Happy New Year! Problem books await.
Among its city plans and maps, today’s title suggests healthy eating and recovering from your plastic surgery in quiet Henderson, Kentucky. If only it were easier to catalog!
- Who’s afraid of Virginia Woolf?
- Who’s Afraid of Virginia Woolf?
- Who’s Afraid of VIRGINIA WOOLF?
Is this okay? If not, what can we do about it?
“AACR2 is not appropriate for today’s cataloging environment, because it was developed in the age of catalog cards.” I keep hearing this assertion, and always wonder… what is the actual problem?
The popular OCLC record #703206540 has a fictional character as a main entry (“Richard Castle” of the television show “Castle”). I think this is interesting because:
- It is a DLC record from May 2011, though this change was apparently made sometime Friday. I wonder if it will stay that way?
- There is an authority record for “Castle, Richard” (ARN 8643317) and it is an AACR2 record which allows name use, but asserts that the author is fictional.
- OCLC-CAT had a thread about this record on Friday, in which many said that the RDA rule of allowing fictional characters as main entries (Geronimo Stilton, Jessica Fletcher, etc) was more sensible and convenient than the AACR2 rule.
- The LC call number has not caught up with the main entry — it is still PS3600.A1 (Works without any indication of author).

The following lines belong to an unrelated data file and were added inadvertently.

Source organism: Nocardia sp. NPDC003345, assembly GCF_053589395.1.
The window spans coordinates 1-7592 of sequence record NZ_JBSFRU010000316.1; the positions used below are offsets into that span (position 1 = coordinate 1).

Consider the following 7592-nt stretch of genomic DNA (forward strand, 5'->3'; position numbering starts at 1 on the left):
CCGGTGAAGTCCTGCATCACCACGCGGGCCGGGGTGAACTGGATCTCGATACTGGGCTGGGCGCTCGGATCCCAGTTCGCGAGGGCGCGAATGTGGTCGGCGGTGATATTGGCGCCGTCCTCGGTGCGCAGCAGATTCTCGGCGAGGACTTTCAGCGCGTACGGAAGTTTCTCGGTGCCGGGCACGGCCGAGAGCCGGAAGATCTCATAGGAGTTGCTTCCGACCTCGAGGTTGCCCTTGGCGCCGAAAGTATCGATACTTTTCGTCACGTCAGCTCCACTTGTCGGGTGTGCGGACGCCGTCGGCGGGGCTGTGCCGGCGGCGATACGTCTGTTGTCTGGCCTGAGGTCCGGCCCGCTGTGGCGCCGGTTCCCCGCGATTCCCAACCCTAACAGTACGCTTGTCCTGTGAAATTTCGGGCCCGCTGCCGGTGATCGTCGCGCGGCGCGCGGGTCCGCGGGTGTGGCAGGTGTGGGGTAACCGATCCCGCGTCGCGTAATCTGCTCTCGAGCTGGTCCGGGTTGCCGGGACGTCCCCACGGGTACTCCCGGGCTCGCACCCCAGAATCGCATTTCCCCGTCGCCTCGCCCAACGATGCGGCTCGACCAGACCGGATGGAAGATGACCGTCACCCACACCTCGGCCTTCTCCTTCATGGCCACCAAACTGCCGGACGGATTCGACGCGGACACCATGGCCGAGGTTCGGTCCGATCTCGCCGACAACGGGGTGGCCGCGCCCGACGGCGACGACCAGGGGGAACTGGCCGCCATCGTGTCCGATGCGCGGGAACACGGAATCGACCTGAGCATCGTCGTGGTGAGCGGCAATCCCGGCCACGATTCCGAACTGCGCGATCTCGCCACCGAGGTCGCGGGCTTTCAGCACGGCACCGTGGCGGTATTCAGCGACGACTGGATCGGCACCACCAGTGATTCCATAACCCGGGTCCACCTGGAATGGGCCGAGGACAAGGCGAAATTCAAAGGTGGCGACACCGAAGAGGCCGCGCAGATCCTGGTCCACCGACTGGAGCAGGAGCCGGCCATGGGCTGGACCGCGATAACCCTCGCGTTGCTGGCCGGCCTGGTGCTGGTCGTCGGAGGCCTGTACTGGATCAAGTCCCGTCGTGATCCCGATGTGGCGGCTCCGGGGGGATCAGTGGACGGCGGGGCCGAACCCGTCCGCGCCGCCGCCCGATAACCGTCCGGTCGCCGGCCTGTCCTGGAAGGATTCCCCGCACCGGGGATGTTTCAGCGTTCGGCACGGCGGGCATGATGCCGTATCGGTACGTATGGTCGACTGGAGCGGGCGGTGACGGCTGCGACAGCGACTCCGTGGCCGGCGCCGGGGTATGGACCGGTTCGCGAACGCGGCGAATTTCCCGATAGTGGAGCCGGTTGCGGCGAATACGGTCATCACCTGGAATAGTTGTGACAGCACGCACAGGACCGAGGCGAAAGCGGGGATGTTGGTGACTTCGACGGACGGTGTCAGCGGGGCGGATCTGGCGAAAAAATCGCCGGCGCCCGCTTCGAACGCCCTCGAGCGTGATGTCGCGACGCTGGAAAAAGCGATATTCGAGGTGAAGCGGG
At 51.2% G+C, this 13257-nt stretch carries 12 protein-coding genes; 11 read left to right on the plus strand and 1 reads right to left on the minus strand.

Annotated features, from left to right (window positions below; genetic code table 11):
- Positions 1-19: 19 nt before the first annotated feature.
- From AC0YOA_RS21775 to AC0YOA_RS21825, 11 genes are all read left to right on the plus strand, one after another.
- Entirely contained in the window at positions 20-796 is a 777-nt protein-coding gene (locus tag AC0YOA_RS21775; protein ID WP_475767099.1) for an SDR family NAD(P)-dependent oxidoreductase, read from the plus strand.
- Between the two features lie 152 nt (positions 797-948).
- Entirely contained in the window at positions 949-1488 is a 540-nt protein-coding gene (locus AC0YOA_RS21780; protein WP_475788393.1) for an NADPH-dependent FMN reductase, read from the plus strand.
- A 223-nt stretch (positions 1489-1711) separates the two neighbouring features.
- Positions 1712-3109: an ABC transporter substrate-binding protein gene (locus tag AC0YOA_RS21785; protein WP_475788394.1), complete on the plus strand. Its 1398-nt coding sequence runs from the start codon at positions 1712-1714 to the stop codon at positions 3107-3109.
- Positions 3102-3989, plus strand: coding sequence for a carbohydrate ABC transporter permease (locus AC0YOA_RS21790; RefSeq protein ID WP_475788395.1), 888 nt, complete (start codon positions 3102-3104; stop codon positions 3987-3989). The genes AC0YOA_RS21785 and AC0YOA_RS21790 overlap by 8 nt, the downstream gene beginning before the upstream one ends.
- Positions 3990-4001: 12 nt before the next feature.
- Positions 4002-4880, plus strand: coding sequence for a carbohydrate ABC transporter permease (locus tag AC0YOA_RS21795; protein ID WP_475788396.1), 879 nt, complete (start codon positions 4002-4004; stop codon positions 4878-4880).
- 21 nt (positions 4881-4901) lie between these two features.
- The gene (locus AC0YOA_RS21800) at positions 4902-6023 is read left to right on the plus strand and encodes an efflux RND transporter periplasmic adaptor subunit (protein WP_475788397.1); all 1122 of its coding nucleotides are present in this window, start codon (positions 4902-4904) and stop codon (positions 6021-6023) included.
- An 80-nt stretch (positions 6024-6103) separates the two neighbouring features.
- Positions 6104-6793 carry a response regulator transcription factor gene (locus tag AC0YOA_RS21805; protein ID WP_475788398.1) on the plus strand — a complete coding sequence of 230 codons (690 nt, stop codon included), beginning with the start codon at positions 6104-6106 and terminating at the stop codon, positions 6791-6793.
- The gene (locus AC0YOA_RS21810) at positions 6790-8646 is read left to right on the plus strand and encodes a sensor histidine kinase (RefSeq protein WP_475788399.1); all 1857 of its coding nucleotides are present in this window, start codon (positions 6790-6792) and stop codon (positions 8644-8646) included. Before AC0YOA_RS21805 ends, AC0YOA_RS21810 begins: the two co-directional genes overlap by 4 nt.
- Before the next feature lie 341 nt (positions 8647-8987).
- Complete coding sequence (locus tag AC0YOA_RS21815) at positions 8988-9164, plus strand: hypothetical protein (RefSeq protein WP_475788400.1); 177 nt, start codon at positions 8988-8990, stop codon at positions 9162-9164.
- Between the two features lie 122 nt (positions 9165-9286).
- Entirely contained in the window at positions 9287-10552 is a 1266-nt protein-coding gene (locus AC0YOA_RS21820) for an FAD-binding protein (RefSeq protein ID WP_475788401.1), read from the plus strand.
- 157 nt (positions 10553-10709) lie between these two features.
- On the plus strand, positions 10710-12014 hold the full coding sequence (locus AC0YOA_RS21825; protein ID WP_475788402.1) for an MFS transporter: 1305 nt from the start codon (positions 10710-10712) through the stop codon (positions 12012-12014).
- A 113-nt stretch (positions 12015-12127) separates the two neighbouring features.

Richard Castle’s authority record has been deleted, and the bib record for Heat Rises has him properly transcribed in the statement of responsibility (but not main entry) with a note explaining that the book was fictitiously attributed to him. We are back to full AACR2 behavior! Richard Castle does not appear in the subject cataloging for the book, though the title of the television show is given as an added title entry. I am happy to see some kind of access point, since its LC classification remains “no indication of author” and is cuttered by title, and I think this is a reasonable way to do it; in particular, I am always weirded out when I see records for Death of a salesman that include the subject term Loman, Willy (Fictitious character)–Drama, as though it is a larger genre.